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Chapter 10

Confronting Generational Differences

As Baby Boomers and Gen Xers begin to exit the workforce, Millennials are taking their place and bringing new and varied sets of challenges to the workplace.

In the 1950s and 1960s, the Baby Boomers became the largest generation ever to exist in the U.S.; as a result, they transformed the workplace. Today, the Millennial generation is poised to make a similar impact. It’s imperative for talent organizations to adjust their recruitment and retention strategies in order to keep up with today’s labor market.

In January 2015, Millennials became the largest share of the U.S. workforce; today, an estimated 53.5 million American workers belong to the Millennial generation.

Millennials have a very different set of values and drivers than their Baby Boomer and Gen X predecessors. By comparison they love to travel, they’re more adventurous, and their comfort with the internet and the digital age makes it easy for them to quickly become informed on a variety of topics.

While Millennials enjoy bonding with their colleagues over happy hour and other social activities, intergenerational mixing doesn’t come naturally—and many employers see a workforce that is divided by generation. This may seem trivial, but socializing in and out of work helps build strong teams that work together more efficiently, recognize problems sooner, and operate more effectively.

It isn’t business as usual, and if we don’t figure out those differences in the generations of the workforce, we’ll lose them.

Kim Day, CEO, Denver International Airport

With today’s Baby Boomers and Gen Xers beginning to age out, it’s imperative for them to foster strong working relationships with their Millennial counterparts in order to pass on their knowledge, skills and experience to the younger generation.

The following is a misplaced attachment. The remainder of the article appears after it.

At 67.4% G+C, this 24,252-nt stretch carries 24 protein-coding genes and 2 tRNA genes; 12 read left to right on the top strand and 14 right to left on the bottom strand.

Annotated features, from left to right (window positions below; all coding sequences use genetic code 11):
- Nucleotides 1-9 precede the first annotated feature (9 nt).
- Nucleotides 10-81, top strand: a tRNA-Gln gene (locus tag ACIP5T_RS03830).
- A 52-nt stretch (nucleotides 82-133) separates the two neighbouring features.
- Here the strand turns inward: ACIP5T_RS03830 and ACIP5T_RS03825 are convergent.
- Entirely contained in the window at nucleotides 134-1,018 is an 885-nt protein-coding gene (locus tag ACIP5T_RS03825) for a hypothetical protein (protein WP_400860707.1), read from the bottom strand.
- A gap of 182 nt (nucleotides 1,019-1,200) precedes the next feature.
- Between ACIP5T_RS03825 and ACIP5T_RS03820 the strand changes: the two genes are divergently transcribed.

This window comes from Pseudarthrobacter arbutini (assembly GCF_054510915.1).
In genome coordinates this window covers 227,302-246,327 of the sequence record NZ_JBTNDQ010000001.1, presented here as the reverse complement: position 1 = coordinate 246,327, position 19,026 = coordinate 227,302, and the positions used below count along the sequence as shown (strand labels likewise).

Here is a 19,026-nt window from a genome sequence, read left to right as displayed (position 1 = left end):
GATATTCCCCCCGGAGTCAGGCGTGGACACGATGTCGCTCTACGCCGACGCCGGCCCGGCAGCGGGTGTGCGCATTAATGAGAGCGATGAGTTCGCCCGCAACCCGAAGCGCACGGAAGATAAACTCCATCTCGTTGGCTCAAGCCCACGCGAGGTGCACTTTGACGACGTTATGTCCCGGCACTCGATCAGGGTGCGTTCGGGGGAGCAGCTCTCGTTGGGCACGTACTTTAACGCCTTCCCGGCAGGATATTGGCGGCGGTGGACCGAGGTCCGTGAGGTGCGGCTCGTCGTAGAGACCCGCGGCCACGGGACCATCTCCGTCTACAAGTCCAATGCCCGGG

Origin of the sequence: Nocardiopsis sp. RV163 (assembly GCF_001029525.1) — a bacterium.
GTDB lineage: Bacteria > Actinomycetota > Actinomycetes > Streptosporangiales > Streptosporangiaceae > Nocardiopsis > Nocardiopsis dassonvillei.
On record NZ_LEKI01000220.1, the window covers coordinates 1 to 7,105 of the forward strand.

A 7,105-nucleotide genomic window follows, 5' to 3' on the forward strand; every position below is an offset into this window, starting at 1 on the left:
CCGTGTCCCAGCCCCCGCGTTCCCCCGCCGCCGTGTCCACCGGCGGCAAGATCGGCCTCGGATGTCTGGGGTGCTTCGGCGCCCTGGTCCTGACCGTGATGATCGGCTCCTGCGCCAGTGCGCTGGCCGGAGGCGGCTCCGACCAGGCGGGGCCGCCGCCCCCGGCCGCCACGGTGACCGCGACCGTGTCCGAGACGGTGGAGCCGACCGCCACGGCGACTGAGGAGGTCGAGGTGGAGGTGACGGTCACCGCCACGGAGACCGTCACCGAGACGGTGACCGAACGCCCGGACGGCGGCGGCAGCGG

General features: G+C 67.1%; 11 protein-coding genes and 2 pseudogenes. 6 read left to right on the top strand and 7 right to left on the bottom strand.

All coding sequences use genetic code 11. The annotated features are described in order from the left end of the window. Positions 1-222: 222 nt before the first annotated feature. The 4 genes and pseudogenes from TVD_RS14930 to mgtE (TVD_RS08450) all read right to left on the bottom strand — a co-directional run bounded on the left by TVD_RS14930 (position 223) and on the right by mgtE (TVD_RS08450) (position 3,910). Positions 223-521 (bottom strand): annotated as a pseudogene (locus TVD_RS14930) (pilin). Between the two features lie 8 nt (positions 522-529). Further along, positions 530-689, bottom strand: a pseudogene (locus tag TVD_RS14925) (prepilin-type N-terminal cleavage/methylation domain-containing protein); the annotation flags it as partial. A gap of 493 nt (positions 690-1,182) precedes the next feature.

There is a true grit that you get only through doing the work, and we need to enable communication between the seasoned and newer employees.

Kathleen Quinn Votaw, CEO, TalenTrust

Colorado executives say that Millennials want to move up the ranks faster than their predecessors. While some may call that entitlement, it’s simply a different approach to engagement—and companies need to learn how to manage those expectations or risk losing employees.

Millennials are uncomfortable with rigidly hierarchical corporate structures, and can grow frustrated with tenure-driven workplaces. Millennials grow up with a strong sense of themselves as unique individuals, and they want opportunities to progress at their own pace and based on their own merit. 52 percent of Millennials say that career progression is the most important thing they look for in an employer—topping even salary.

Generally, Millennials have room for improvement in soft skills, where they lag earlier generations by comparison. Many employers have found it necessary to offer training in core competencies of the workplace: how to speak, what to wear, and how to use technology appropriately for business. Etiquette dinners are popular at colleges to help students learn to network and interact with colleagues.

In today’s business world, effectively managing generational differences can make or break a company. Businesses and workers who are trained in related best practices (either via formal training or through self-study) have a major leg up on those who don’t recognize generational differences and can’t adapt their behavior accordingly.